BP: Are you at the point where you will play anyone at anytime? Or are there some people you shy away from, especially if you are having an off day for whatever reason?

JL: At this point, I’m pretty much willing and able to play anyone besides my friends. I am not going to start a session versus Jungleman after I have been up for 24 hours or something like that (laughs). You want to be in a good mental state before you take on the top names. I am in a position to take action from pretty much anyone I can and challenge myself versus everyone out there. I haven’t been able to play that much heads-up cash in awhile, and I am looking forward to getting back out there again and mixing it up with some people and having some good matches.

BP: Can you talk about the counter-strategies you and your team developed to defeat the poker bot Claudico earlier this year?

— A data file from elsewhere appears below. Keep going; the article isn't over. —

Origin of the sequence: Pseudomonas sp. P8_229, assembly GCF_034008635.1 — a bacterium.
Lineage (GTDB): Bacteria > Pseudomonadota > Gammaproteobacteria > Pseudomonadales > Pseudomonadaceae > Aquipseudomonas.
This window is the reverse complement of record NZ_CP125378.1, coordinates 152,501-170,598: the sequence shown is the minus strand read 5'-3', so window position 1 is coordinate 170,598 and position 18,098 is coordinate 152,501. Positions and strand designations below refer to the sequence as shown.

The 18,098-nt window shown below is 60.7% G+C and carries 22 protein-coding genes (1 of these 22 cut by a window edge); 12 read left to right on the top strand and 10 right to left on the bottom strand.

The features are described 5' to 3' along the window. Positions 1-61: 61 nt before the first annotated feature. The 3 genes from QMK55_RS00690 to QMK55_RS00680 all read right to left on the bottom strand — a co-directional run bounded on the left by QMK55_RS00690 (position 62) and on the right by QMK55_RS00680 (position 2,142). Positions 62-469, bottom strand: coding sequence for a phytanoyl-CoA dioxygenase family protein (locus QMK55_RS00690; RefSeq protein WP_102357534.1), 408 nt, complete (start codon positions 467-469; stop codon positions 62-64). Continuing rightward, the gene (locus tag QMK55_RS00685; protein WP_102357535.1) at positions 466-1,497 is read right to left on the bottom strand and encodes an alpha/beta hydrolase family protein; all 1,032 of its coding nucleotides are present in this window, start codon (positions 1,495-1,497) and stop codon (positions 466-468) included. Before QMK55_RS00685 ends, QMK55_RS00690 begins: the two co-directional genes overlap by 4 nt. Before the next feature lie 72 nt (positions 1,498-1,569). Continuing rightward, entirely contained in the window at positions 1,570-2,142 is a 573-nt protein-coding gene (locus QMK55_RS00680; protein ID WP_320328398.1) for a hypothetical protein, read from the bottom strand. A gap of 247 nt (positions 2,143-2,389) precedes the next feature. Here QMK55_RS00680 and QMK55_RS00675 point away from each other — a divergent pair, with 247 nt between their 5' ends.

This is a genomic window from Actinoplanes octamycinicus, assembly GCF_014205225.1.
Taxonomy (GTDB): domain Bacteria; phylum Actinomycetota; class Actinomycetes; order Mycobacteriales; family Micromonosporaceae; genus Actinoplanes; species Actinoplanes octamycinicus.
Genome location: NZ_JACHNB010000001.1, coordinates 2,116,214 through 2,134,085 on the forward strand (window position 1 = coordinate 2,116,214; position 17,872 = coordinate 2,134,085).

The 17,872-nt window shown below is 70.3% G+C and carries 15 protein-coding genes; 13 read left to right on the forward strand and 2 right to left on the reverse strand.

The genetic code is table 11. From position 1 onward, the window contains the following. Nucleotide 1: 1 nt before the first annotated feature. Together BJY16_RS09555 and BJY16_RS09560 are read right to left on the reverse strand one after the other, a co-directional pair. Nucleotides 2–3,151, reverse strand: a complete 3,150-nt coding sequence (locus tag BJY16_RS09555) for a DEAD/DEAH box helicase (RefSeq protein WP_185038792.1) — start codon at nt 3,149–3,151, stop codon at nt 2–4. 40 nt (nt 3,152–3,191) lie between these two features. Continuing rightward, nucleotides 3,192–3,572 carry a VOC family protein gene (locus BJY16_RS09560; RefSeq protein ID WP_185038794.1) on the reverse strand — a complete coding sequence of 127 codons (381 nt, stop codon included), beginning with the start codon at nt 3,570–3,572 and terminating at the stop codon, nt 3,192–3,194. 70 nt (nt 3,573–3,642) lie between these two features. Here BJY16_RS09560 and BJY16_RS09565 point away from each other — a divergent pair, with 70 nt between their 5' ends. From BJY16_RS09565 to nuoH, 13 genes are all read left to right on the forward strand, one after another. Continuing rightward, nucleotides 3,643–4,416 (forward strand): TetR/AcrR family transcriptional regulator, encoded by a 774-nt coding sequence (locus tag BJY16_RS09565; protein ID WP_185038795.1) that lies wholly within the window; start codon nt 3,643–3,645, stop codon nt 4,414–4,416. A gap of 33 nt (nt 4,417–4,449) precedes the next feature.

JL: Since Claudico wasn’t adjusting, the goal was for it to play its Nash equilibrium strategy that it hoped we would not be able to beat. If we could find a weakness in it, we could massively exploit that. We wouldn’t have to worry about it noticing something we were doing over and over again and adjust to being exploited. So, our style got really crazy. We were doing weird bet sizes all over the place when we found out stuff that would confuse it. We took advantage of Claudico not taking blockers into account when it did different bluffs and when we would bluff it. It would try, for instance, to represent the nut flush and I would have the nut-flush blocker in my hand. I would know that it had to be bluffing because of that and I could make pretty wide calls for that reason. On the other hand, I could bluff with blockers and it would maybe make some bigger folds. The blocker thing was mainly us catching it bluffing though. That was the big deal. There were some really big pots. Claudico used really big all-in bet sizing to really put pressure on us, and it was a good overall strategy. Its river strategy was hard to play against even though we did pick off a lot of bluffs. In certain situations when I had a blocker, I knew it was representing some hands that it couldn’t have. Another thing we were able to take advantage of was the fact that it only understood a certain number of bet sizes because there is only so much time and computing power they can run through a supercomputer. They can’t have a strategy for every single bet size. They’ll go through 1/4 pot, 1/2 pot, 3/4 pot, full pot, 1.25 pot, and so on. If you ever bet an amount in between those, it would round up or down depending. What that would do is cause it to treat bet sizes a little differently than they actually were.